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Integrated device addresses HART communications

Integrated device addresses HART communications
Integrated device addresses HART communications

The humble 4 to 20mA current loop has been a faithful servant of process control systems for decades, largely down to its reliability and simplicity.

The underlying principles of the current loop are readily understood. The output voltage from a sensor, for example, is converted into a current, with the sensor's zero level output represented by a 4mA signal and its full scale output represented by a 20mA signal. Using a current to represent the output lends itself more readily to installations where the sensor may be a long distance from the control system.

Transmitting the sensor's output voltage over a long distance raises a number of problems, including voltage drop and noise. However, the current over the link – also known as a loop – will remain unaffected.

But 4 to 20mA communications loops provide only basic information to the control system: the output is proportional to the current flowing. What if you want to add a degree of sophistication? That requirement began to be addressed in the 1980s, with the emergence of a range of so called fieldbus protocols. Even so, the 4 to 20mA loop retained its popularity. The need to add sophistication to 4 to 20mA communications was first addressed by Rosemount, now part of Emerson, when it developed an approach based on the Bell 202 communications standard. The Bell 202 modem used audio frequency shift keying (FSK) to support data rates of up to 1200bit/s in half duplex mode. With differential FSK, full duplex communications were offered at rates of up to 1800bit/s. The overlap between telephony and industrial control were not accidental; there was a significant legacy of current loop expertise in the telephony sector.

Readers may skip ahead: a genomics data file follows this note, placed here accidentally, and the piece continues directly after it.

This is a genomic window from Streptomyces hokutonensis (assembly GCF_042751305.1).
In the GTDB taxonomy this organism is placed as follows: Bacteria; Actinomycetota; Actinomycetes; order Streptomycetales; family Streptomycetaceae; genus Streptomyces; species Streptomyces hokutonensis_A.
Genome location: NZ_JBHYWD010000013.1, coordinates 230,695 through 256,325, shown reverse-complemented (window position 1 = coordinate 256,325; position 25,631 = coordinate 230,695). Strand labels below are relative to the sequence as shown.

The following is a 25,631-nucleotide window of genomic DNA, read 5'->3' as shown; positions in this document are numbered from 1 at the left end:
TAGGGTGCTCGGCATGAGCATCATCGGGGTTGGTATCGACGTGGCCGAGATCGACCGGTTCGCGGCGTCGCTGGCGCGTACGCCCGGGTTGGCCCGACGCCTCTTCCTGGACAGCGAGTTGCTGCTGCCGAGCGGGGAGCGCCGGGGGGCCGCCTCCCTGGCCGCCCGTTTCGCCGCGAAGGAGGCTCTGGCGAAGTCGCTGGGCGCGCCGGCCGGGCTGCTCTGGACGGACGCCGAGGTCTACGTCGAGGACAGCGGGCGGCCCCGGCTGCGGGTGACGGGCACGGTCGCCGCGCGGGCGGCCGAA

Fairly quickly, this approach turned into an open specification, under the name of the Highway Addressable Remote Transducer protocol, or HART.

HART instruments can operate in two modes: point to point, in which digital information is modulated on top of the current loop signal; or multidrop, in which the loop current is fixed at 4mA. In the latter case, digital signals are still modulated on top of the current, but an address needs to be included.

According to the HART Communications Foundation (HCF), because most automation networks in operation are based on traditional 4 to 20mA analogue wiring, HART technology serves a critical role because the digital information is simultaneously communicated with the 4 to 20mA signal. Without it, the foundation says, there would be no digital communication.

Despite HART's apparent lack of sophistication, relative to similar protocols, the approach continues to find application. Uwe Brockelmann is director of field applications with Analog Devices. He said: "There remains a large installed base of 4 to 20mA communications systems and companies are still building new equipment based on the approach." This, Brockelmann continued, is no surprise as it provides stable business opportunities for suppliers.

According to Brockelmann, there are three good reasons for using HART. "Firstly, it's a global communications standard. Secondly, it enhances measurement capability and, finally, it enables diagnostics."

Digital information is added to the underlying analogue current using FSK techniques. "A frequency of 2.2kHz is used to represent a digital 1," Brockelmann continued, "while a frequency of 1.1kHz represents a digital 0."

The demand for HART related technology remains large enough to convince Analog Devices to continue to develop products for the market. One of the latest introductions is the AD5700, which offers higher levels of integration while, the company says, simplifying applications.